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Bible Translations: The Three Major Textus Receptus Translations

The mother and son Bible translator team of Verna and James Linzey discuss the major translations of the Bible that have been developed from the Greek New Testament known as the Textus Receptus.

The three major Bible translations based on the Textus Receptus are the Authorized King James Version (1611), the New King James Version (1982), and the Modern English Version (2014). The latter two are updates of the original KJV.  Developing an appreciation for how these Bible translations came into being starts more than 500 years ago. In 1516 a Dutch Roman Catholic monk, Desiderius Erasmus, compiled the first complete Greek New Testament from Byzantine text-type manuscripts. He only had a half dozen manuscripts dating from the 13th century, and where he had gaps or lacunae in the manuscripts he used the Latin Vulgate to fill in those sections, especially the last six verses of Revelation.[1] In Elzevir’s Greek NT published in 1633, the term Textus Receptus is used in the preface to provide appellation to the Greek NT published by Erasmus and then subsequently revised by Stephanus, Beza, and Elzevir.

In 1526, William Tyndale translated Erasmus’ Greek New Testament into English.

Tyndale then revised it by 1534. The Tyndale Bible, which included the Pentateuch and Jonah, became the basis of the Authorized KJV, which would not be published until almost a century later. William Tyndale’s translation from the Textus Receptus comprises about 90% of the KJV and 80% of the RSV.[2] Nevertheless, between the Tyndale Bible and Authorized KJV there were the Coverdale (1535), Matthew (1537), Taverner (1539), Great Bible (1539), Geneva Bible (1560), Bishop’s Bible (1568), and Douay-Rheims (NT in 1582 and OT in 1609-10). The KJV 1611 was partly in response to the Catholic Douay-Rheims edition as well as motivation for a “political” Bible to bring together different religious factions under the Church of England.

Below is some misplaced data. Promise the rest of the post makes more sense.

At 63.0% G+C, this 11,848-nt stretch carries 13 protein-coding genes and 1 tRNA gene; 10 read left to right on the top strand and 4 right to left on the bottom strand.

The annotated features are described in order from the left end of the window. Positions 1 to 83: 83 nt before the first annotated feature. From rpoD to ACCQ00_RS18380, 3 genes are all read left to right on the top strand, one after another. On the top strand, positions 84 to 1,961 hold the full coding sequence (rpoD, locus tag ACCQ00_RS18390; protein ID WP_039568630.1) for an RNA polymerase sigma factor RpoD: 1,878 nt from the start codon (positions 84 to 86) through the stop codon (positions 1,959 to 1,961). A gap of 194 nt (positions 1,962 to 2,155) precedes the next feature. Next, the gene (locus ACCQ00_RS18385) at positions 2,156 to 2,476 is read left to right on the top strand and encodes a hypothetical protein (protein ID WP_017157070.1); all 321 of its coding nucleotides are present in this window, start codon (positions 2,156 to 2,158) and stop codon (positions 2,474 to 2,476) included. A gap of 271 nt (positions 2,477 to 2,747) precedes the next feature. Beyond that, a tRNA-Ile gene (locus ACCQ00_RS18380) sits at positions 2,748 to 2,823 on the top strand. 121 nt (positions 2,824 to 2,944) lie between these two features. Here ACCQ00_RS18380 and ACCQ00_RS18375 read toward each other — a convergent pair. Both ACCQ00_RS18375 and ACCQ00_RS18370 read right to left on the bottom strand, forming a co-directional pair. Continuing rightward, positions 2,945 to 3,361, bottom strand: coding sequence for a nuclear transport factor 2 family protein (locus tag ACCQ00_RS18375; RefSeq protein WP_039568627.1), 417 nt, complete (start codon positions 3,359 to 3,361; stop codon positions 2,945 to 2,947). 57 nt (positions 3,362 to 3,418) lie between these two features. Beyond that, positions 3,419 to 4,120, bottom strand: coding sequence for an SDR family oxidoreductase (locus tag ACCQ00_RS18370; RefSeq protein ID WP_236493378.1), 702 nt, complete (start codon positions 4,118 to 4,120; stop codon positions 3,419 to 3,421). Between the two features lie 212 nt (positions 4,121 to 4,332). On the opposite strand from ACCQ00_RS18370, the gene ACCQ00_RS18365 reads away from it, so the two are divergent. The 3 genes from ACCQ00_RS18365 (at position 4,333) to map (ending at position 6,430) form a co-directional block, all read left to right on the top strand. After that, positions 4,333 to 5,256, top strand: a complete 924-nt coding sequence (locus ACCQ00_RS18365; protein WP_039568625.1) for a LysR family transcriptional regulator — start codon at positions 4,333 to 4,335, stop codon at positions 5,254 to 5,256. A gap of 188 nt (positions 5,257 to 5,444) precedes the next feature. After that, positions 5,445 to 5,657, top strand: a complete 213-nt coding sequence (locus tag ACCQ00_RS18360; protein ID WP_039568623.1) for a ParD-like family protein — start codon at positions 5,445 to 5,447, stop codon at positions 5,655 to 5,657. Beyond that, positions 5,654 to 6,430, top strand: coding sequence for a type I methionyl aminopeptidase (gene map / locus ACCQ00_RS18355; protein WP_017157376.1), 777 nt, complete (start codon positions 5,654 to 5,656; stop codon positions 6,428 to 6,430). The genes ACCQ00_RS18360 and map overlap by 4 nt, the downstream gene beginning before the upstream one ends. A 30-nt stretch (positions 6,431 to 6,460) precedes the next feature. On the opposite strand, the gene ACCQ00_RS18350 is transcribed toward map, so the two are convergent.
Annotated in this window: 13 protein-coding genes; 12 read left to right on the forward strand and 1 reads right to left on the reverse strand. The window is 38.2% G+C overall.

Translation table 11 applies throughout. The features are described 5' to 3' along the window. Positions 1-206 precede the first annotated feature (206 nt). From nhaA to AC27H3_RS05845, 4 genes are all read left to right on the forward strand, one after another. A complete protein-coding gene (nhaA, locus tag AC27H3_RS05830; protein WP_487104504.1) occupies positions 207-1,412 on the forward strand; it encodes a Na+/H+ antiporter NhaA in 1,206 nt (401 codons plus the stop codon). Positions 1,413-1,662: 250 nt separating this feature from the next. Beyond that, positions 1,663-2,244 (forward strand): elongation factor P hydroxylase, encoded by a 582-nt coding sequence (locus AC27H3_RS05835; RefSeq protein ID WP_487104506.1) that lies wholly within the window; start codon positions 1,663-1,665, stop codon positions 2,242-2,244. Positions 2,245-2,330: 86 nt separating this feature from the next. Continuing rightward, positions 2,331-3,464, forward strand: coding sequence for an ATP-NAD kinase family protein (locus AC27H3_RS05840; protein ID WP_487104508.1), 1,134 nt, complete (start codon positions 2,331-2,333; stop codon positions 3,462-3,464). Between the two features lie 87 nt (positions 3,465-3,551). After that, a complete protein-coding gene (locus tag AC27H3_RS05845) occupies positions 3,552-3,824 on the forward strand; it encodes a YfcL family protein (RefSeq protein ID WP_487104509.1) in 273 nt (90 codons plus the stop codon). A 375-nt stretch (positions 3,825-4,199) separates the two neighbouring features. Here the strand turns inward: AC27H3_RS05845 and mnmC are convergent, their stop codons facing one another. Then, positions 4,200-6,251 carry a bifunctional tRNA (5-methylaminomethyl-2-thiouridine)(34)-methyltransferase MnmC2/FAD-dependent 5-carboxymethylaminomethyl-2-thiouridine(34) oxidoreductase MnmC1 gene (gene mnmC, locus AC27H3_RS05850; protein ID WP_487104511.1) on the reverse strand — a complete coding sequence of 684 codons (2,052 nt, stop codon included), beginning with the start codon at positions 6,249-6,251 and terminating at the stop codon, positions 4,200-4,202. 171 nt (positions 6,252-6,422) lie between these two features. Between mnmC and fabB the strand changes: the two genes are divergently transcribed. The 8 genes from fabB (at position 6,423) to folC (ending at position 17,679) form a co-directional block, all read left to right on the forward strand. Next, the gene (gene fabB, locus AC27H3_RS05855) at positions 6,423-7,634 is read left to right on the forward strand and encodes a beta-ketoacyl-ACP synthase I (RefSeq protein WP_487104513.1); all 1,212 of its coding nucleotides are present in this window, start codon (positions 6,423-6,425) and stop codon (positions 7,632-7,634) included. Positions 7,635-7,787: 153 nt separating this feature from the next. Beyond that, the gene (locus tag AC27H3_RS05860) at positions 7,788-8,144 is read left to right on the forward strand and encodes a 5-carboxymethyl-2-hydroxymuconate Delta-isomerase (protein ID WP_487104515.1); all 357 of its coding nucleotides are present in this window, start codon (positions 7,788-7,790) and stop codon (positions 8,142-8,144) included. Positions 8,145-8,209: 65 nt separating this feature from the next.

A century later, the Oxford University Press produced a standard KJV text that would reflect a

more up to date English style for the 18th century. This was the 1769 KJV update edited by Dr. Benjamin Blayney. In addition to the full revision with respect to the English language, it standardized the KJV punctuation and spelling. This update is the edition commonly used today.

Then in 1979, Thomas Nelson publishers asked 130 scholars to edit a New Testament update of the Authorized KJV, eliminating much of the archaic language. The complete NKJV Bible was published in 1982. Along with the numerous other English translations from the previous four centuries, the NKJV was based on the TR, but more strictly speaking the Byzantine-Majority text tradition. Thousands of Greek manuscripts and fragments (not the least of which the 900+ Dead Sea Scrolls discovered in 1945) had been discovered in the last two centuries so textual scholars had the opportunity to reconstruct earlier and better readings of the TR using the Byzantine-Majority text-type manuscripts.[3]

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Category: Biblical Studies, Fall 2018

About the Author: Verna M. Linzey (1919 –2016), MA (Southwestern Assemblies of God University), DMin (Fuller Theological Seminary), was the chief editor of the New Tyndale Version Bible and a translator for the Modern English Version Bible. She wrote The Baptism with the Holy Spirit, The Gifts of the Spirit, and Spirit Baptism. She also hosted the television programs “The Word with Verna Linzey” and “The Holy Spirit Today with Dr. Verna Linzey.”

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